Tuesday, December 11, 2018

Musings about a People's Vote

The Prime Minister is busily trying to keep her deal for the UK to leave the EU on the road as I type this, but it looks increasingly like she will fail. One possibility that seemed unlikely at one time, but is a real possibility now is that there could be a further referendum to ask the people to decide between options that Parliament cannot resolve. 

I've been interested in the fierce reactions such a proposal has produced, and a few thoughts occurs to me:

1. There is no point re-running the 2016 vote. The current mess arises from the fact that the option to leave was left so open to interpretation. Any further vote should be on whether to pursue specific proposals. My own view is that deal / no deal / remain should be those 3 choices with a 1,2 preference vote.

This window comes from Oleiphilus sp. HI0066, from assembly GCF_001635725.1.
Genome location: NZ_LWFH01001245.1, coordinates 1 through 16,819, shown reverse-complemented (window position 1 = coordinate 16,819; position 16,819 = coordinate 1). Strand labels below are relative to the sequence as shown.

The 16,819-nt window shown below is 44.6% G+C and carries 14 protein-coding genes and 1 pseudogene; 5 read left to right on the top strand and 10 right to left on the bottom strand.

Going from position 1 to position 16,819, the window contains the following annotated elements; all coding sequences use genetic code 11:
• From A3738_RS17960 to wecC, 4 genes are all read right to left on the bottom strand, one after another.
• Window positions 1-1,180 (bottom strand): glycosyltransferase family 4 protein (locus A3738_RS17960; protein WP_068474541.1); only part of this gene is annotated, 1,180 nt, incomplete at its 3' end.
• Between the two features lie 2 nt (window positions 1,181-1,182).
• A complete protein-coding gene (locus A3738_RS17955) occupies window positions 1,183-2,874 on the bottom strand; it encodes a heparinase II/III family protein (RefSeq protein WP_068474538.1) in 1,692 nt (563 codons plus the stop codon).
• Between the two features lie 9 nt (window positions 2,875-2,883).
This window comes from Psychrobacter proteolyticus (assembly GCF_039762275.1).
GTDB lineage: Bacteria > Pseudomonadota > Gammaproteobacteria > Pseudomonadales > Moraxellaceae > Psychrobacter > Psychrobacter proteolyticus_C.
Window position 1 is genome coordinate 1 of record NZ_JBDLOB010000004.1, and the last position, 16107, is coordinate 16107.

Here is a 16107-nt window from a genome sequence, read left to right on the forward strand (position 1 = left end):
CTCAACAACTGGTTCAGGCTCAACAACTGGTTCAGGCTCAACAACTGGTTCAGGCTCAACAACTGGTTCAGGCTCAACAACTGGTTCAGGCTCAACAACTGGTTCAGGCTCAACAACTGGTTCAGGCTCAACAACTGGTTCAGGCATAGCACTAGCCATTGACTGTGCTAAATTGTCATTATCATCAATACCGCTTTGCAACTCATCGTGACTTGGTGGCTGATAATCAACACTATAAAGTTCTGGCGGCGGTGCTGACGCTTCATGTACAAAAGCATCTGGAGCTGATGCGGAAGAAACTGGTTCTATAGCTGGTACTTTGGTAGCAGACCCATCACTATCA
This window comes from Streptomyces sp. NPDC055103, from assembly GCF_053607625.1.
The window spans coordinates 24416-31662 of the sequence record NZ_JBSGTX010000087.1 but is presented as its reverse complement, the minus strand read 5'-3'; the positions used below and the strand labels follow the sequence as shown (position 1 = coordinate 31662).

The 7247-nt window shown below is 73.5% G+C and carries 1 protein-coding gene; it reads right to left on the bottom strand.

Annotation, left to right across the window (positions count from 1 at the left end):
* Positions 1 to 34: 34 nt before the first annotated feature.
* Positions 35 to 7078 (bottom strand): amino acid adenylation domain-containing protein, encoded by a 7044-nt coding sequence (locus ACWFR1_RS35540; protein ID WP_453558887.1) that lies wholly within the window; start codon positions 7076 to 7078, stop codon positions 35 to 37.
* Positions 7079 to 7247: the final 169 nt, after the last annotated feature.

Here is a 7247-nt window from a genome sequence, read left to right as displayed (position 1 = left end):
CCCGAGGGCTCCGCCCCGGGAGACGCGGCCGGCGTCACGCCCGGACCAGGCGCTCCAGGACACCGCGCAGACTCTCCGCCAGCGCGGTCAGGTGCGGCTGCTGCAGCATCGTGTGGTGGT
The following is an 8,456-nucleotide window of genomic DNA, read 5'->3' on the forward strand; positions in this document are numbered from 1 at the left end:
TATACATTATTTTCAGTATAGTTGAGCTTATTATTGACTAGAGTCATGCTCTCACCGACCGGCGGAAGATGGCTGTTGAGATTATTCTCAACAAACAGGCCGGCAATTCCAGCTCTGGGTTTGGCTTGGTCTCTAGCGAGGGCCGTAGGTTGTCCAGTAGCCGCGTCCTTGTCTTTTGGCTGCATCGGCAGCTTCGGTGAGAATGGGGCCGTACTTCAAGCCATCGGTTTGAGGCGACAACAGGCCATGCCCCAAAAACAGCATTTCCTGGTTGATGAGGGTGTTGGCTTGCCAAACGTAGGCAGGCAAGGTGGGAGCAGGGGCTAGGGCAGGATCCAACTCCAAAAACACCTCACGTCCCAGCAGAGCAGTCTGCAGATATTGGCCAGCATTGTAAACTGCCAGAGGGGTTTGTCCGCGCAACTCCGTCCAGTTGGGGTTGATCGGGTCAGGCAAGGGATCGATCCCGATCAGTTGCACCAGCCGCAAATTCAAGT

2. I find it intriguing that brexiteers are so hostile to such a vote, as many of their comments seem to assume that options for leaving the EU would lose. If leaving is the "will of the people", surely that would triumph - in whatever version.

3. The warnings of civil unrest from brexiteers shows that they assume that those who voted leave both fear losing such a vote and this would result in a violent reaction. I think such warnings risk generating the very action they purport to warn about. It also assumes that remain/soft brexit supporters are, by comparison, peaceful should their hopes be thwarted. 

4. A second vote is deemed undemocratic. I've always thought that's a rather odd thing to say about giving people a vote. I agree that re-running the previous vote would look like trying until you get the result you want. However, a fresh public vote to resolve our MPs' impasse in Parliament may end up being the only available solution other than chaotically crashing out of the EU unprepared, and with no functioning government.

My previous posts will leave no-one in any doubt that I still believe that the UK should remain in the EU, but I'm not holding out any hopes that the 2016 result will be reversed. Attitudes have hardened, and although some polls suggest remain might win such a new poll, it would need a clear majority to persuade any government to change course. The question remains as to who will govern us when the House of Commons and the government in power are so divided.

No comments:

Post a Comment